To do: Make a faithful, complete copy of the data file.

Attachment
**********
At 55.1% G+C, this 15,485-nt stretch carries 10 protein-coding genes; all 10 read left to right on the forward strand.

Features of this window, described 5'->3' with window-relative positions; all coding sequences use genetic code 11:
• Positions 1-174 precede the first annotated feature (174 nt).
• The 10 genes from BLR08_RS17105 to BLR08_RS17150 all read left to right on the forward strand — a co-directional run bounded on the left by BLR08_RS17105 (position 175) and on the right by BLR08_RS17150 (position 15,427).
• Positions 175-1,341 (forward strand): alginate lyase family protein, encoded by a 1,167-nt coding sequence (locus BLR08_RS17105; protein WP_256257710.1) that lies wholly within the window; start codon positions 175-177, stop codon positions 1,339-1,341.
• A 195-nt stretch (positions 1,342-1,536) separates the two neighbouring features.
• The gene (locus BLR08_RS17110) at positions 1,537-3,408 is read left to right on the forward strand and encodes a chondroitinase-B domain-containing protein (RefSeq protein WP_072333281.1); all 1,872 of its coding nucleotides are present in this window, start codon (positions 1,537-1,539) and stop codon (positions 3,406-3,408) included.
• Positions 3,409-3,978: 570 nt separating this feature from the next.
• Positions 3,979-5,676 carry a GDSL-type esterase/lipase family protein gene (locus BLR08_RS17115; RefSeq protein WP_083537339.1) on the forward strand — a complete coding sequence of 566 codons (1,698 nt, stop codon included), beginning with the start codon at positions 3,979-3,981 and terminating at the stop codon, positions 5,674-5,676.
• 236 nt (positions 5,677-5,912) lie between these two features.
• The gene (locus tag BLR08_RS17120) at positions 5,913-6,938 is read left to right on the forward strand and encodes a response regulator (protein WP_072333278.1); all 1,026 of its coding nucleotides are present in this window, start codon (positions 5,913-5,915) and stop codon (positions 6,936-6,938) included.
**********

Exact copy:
At 55.1% G+C, this 15,485-nt stretch carries 10 protein-coding genes; all 10 read left to right on the forward strand.

Features of this window, described 5'->3' with window-relative positions; all coding sequences use genetic code 11:
• Positions 1-174 precede the first annotated feature (174 nt).
• The 10 genes from BLR08_RS17105 to BLR08_RS17150 all read left to right on the forward strand — a co-directional run bounded on the left by BLR08_RS17105 (position 175) and on the right by BLR08_RS17150 (position 15,427).
• Positions 175-1,341 (forward strand): alginate lyase family protein, encoded by a 1,167-nt coding sequence (locus BLR08_RS17105; protein WP_256257710.1) that lies wholly within the window; start codon positions 175-177, stop codon positions 1,339-1,341.
• A 195-nt stretch (positions 1,342-1,536) separates the two neighbouring features.
• The gene (locus BLR08_RS17110) at positions 1,537-3,408 is read left to right on the forward strand and encodes a chondroitinase-B domain-containing protein (RefSeq protein WP_072333281.1); all 1,872 of its coding nucleotides are present in this window, start codon (positions 1,537-1,539) and stop codon (positions 3,406-3,408) included.
• Positions 3,409-3,978: 570 nt separating this feature from the next.
• Positions 3,979-5,676 carry a GDSL-type esterase/lipase family protein gene (locus BLR08_RS17115; RefSeq protein WP_083537339.1) on the forward strand — a complete coding sequence of 566 codons (1,698 nt, stop codon included), beginning with the start codon at positions 3,979-3,981 and terminating at the stop codon, positions 5,674-5,676.
• 236 nt (positions 5,677-5,912) lie between these two features.
• The gene (locus tag BLR08_RS17120) at positions 5,913-6,938 is read left to right on the forward strand and encodes a response regulator (protein WP_072333278.1); all 1,026 of its coding nucleotides are present in this window, start codon (positions 5,913-5,915) and stop codon (positions 6,936-6,938) included.